Byfield Bytes: Your Monthly Digest of the biggest stories from the Business of Law – August 23

Byfield Bytes: Your Monthly Digest of the biggest stories from the Business of Law – August 23

Byfield Bytes: Your Monthly Digest of the biggest stories from the Business of Law – August 23 1200 801 Sean Cullen

Welcome to the August edition of Byfield Bytes, your monthly update on the biggest stories and issues impacting the business of law.

So much for the quiet month of August—there have been quite a few developments causing a stir in the legal world!

The month started with Dentons announcing it is separating from its Chinese arm, Dacheng, due to the “evolving regulatory environment” in China and the new rules relating to “data privacy, cybersecurity, capital control and governance”. This has developed into quite the trend, and the news soon followed that Latham & Watkins will be shrinking its China presence, closing its Shanghai office and relocating its lawyers to Beijing. All eyes are on whether the stream of firms becomes a flood into the Autumn.

It’s not been the best of months for Dentons, with reports of investigation into potential breaches of money laundering regulations. The SRA is also probing Clyde & Co for allegedly failing to take adequate measures to establish the origin of a former client’s wealth. Questions have been raised recently about the priorities of the regulator in recent times, but compliance for large firms seems to be top of the agenda.

“Billionaires on trial” is also emerging as a bit of a theme. The date for Donald Trump’s election subversion trial has been set, for March 2024, and British businessman Joe Lewis was prosecuted for insider trading in New York – pledging a yacht and private jets for his bail.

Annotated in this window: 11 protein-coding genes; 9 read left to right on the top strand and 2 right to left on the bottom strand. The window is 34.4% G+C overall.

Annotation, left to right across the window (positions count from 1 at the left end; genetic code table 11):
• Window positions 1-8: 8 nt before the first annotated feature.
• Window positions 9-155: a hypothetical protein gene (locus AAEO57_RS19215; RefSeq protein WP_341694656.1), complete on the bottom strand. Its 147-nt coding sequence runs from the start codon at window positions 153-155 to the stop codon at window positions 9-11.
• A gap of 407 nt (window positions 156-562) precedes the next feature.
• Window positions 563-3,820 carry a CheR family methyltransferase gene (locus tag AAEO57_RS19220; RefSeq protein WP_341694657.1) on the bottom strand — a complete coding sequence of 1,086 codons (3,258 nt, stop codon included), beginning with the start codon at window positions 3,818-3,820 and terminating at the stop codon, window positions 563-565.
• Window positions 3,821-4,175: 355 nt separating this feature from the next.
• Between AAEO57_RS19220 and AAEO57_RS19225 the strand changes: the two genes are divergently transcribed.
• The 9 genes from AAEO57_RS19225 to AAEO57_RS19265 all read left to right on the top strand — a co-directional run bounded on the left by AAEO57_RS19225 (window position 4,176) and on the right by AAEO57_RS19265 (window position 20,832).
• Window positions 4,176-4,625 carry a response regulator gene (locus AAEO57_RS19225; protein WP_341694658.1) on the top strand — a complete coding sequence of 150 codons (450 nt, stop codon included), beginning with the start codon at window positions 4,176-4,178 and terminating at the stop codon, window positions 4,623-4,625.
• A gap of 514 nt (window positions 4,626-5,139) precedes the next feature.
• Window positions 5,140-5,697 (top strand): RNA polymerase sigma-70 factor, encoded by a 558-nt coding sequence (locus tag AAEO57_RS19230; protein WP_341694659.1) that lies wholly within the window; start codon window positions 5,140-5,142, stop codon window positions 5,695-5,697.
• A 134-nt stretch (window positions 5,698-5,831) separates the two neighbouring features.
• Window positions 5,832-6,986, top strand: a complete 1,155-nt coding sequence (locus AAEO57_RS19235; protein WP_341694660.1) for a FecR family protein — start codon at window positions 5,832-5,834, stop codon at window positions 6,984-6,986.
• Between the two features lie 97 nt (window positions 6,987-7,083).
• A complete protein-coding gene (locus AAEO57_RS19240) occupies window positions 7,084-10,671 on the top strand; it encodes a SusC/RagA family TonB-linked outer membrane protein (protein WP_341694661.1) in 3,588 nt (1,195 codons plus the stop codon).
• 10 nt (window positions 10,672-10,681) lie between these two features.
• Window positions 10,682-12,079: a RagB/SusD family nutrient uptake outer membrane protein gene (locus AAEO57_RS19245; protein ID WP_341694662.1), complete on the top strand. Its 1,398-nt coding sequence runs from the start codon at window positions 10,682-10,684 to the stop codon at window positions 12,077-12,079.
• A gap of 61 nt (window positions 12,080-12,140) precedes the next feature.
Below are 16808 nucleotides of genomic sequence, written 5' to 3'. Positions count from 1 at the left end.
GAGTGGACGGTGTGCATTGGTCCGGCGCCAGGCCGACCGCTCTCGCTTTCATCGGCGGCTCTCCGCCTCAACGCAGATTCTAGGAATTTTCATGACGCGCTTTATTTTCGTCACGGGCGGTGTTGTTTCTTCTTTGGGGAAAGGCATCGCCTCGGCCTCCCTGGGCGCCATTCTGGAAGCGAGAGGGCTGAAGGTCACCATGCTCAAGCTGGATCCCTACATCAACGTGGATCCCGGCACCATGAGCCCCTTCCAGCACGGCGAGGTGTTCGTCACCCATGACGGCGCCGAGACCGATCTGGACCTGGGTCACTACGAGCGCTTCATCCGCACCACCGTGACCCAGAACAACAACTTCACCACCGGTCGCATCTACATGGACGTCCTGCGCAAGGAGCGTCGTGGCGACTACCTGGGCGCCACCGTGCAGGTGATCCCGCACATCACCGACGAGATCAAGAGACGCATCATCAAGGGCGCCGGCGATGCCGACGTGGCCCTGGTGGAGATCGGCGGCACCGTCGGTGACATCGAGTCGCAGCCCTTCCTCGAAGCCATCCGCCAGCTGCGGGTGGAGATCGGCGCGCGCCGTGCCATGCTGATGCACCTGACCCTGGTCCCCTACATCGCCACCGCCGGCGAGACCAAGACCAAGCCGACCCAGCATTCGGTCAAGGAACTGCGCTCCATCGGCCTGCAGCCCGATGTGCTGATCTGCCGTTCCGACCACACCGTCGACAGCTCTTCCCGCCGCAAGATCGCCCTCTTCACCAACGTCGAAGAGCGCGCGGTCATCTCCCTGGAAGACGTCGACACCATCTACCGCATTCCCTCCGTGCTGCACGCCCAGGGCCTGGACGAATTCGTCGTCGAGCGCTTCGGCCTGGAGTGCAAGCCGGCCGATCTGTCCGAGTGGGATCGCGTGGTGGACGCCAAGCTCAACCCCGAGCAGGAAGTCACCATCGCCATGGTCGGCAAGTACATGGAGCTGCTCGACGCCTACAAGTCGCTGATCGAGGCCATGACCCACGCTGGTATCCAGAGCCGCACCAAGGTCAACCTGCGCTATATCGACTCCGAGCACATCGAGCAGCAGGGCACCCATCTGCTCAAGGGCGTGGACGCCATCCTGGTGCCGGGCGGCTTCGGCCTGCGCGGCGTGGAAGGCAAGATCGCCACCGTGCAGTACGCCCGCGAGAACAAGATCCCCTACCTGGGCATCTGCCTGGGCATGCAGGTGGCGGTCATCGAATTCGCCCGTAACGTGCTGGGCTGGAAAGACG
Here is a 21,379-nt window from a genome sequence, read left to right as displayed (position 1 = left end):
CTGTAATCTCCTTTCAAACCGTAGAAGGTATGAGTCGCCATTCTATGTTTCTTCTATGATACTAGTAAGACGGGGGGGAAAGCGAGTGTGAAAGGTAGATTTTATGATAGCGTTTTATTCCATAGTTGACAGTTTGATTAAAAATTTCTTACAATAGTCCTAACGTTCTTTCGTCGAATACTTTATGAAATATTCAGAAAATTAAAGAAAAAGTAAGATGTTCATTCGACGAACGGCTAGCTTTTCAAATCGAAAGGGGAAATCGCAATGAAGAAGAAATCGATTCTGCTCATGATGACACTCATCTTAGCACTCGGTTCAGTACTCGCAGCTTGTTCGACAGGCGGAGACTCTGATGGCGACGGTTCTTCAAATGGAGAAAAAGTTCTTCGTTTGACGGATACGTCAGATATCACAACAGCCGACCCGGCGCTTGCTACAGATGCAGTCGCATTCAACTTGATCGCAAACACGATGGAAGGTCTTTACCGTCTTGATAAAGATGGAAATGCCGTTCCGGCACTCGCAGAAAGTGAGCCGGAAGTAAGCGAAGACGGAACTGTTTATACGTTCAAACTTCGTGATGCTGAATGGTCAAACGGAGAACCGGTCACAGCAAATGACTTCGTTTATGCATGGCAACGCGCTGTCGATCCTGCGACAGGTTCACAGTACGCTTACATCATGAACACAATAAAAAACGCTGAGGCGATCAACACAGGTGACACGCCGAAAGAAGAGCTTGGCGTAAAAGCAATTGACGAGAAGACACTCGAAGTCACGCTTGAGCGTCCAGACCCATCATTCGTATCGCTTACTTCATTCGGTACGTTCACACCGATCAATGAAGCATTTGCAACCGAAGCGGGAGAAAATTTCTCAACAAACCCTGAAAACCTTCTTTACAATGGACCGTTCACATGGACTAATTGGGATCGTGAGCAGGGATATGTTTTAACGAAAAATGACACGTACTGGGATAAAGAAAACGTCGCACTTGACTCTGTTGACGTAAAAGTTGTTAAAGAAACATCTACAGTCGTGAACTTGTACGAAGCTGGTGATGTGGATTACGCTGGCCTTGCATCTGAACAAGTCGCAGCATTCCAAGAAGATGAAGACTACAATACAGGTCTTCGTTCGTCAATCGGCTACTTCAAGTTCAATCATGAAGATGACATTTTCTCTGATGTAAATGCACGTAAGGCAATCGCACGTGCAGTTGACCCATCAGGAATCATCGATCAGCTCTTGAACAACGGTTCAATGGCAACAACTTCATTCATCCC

Back in the UK, the president of the Law Society and the chair of the Bar Council made a joint statement to condemn senior Conservative politicians who blamed “lefty lawyers” for blocking plans to toughen up the asylum system. They accused politicians of undermining trust in the legal profession and the justice system and warned against fostering a threatening climate for immigration lawyers. This is bad for lawyers everywhere.

With the Autumn around the corner, law firm leaders are coming up with strategies to get people back in the office. While some firms are getting creative with their WFH arrangements and maybe even considering workcations as an option, there has been an overall hardening of attitudes towards working from home in the sector. This is particularly the case with Osborne Clarke and Ropes and Gray, who have decided to link bonuses to the number of days lawyers spend in the office.

With junior lawyers often expecting flexible working patterns and many senior partners demanding a return to pre-covid office attendance, (with lengthy, expensive leases at the back of minds), striking a balance is proving to be quite the headache. Byfield conducted a LinkedIn poll asking its audience how much compulsory in-office time is acceptable. With 1-2 days being the most popular choice, there may be a gap between what law firm leaders want and what lawyers expect and this may lead to some friction.

Finally, firms will have to think carefully about the repercussions of Freshfields’ bold decision not to release its financials going forward. Everyone will be paying close attention to the coverage Freshfields will get in the September financials round ups…